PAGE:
Technology is all around us and is becoming an increasingly integral part of our everyday lives. Most of us use our smartphones to keep up with politics and world news, send emails and text messages, and quickly find answers to any questions with a quick Google search. The days of scouring encyclopedias, almanacs, and print newspapers are behind us…for some of us. But what about the millions who live without regular access to internet and technology, or those who struggle to understand how to use it?
The digital divide refers to this reality, as well as the impaired opportunities and negative impacts on the quality of life of people who don't have regular, easily-accessible internet available to them. This limited access is often observed in two facets: access and understanding. Lack of access to internet and internet-ready devices at home and a lack of understanding refers to having no or limited digital literacy and knowledge of technology, which creates an inability for some to engage in digital spaces in ways the rest of us take for granted. When considering these two things together, it’s easy to understand how limited access (or understanding) to the internet and educational technology would hinder the educational success and growth of students.
It is also important to consider a third facet: incentive. Because, similar to the struggle of a girl in STEM, too many students are being shown that a digital world has no place for them in it—not academically, nor in their career opportunities—and feel no incentive to try to keep up.
Who is most affected by the digital divide?
The digital divide is a global struggle and, around the world, it has been observed that the people with the least resources are the people most affected by it. In the United States, this means people who live in rural communities, the elderly, and people (especially children) in poor communities of color. A study by the Pew Research Center reported that the 10 percent of adults who don’t use the internet come from those groups.
What can be done to close the digital gap?
The combined lack of access and digital literacy places low-income students (especially students of color) at an even greater educational disadvantage, as well as a competitive disadvantage in higher education and employment opportunities after graduation. Even where access exists within schools, some teachers report struggles to keep students engaged and excited about using technology to meet educational objectives. While there are no easy solutions to combating these disparities, there are steps you can take in your classroom, including:
Creating professional development plans and objectives with your administration team for the introduction of educational technology and devices in your classroom.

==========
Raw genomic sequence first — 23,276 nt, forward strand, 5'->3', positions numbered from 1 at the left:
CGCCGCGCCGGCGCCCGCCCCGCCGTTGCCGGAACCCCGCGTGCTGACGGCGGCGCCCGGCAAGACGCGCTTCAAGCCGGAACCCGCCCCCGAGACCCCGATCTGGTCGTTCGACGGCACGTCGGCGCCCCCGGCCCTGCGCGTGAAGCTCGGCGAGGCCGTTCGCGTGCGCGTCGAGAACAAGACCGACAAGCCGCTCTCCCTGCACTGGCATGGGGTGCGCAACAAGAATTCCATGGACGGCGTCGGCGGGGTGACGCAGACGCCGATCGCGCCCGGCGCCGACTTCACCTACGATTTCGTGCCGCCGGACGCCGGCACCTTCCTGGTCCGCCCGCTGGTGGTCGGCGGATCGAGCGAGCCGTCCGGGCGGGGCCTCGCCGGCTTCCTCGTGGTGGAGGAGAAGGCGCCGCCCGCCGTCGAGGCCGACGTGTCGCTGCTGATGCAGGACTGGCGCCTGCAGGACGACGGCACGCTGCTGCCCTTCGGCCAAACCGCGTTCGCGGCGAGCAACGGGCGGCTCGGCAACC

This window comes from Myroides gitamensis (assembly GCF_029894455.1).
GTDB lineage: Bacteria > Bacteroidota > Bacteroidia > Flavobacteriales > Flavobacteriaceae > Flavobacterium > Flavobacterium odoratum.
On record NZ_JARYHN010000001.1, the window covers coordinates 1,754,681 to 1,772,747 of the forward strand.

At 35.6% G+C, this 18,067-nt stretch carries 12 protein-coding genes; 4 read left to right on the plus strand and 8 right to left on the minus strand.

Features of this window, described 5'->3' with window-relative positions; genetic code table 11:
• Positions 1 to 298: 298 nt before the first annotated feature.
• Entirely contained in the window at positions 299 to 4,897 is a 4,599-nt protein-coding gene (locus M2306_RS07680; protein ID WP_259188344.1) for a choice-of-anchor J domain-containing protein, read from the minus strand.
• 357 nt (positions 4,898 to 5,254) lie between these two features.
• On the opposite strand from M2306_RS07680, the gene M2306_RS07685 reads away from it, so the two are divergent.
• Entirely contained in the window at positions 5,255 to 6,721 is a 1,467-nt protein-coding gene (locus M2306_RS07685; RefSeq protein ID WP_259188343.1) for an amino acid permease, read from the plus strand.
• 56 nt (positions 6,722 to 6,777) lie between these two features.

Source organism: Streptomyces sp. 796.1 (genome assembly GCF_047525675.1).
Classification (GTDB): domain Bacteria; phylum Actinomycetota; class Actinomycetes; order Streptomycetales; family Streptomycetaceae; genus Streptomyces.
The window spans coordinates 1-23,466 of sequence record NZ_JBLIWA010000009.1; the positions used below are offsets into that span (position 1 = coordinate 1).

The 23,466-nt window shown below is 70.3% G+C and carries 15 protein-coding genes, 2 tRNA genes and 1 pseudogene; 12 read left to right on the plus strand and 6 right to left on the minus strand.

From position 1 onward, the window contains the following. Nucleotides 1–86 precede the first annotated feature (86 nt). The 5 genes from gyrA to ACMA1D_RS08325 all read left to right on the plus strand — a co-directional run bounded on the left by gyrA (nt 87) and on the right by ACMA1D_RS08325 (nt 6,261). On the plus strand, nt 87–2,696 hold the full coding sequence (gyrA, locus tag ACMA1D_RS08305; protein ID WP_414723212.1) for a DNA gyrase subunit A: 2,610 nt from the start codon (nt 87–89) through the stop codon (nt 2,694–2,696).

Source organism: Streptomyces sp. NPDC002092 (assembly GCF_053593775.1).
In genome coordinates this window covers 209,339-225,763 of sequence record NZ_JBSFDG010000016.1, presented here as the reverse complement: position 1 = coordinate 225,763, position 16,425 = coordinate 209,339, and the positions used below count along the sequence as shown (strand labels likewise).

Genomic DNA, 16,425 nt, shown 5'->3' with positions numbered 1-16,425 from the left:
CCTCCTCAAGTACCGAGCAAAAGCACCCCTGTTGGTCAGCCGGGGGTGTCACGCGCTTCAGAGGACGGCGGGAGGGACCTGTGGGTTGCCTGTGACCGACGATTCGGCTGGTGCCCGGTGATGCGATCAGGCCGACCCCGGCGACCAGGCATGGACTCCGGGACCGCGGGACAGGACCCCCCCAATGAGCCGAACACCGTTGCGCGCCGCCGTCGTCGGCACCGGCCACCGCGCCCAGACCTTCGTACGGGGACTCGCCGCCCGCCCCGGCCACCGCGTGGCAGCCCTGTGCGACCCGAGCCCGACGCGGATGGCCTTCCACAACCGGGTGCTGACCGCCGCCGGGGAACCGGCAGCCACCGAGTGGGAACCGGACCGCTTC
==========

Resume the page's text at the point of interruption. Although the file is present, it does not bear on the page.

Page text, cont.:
Integrating educational technology into your lessons with care and consistency.
Teaching digital literacy and encouraging students to be good digital citizens.
Showcasing diversity in technology and highlighting the achievements of, and opportunities for, women and people of color in technology.
Taking field trips to local libraries to introduce students to library resources.
Why closing the digital gap is necessary
Without access to educational technology or the opportunity to learn to use technology effectively, students receive a lesser education that doesn’t allow them to explore their full potential. They are often less equipped and deemed less qualified for higher education and workplace opportunities, and a lack of digital literacy has been linked to increased struggles with health and nutrition and a reduced quality of life. The future is digital, but for millions of middle, high school, and even college students, it's not promoted as their future.
How can we expect to inspire a love of learning and understanding technology in children who are led to believe that no opportunities exists for them? Enabling access to technology for students, intuitive education on how to use technology safely and effectively, and ensuring students see themselves represented and that space exists for them in a technological future are all essential to guaranteeing students don’t inevitably find themselves left out and left behind in an increasingly more digital world.
The creativity is there. The potential is there. The spark is there. It is simply up to us to show them what they can do with it and to create space for them to do so.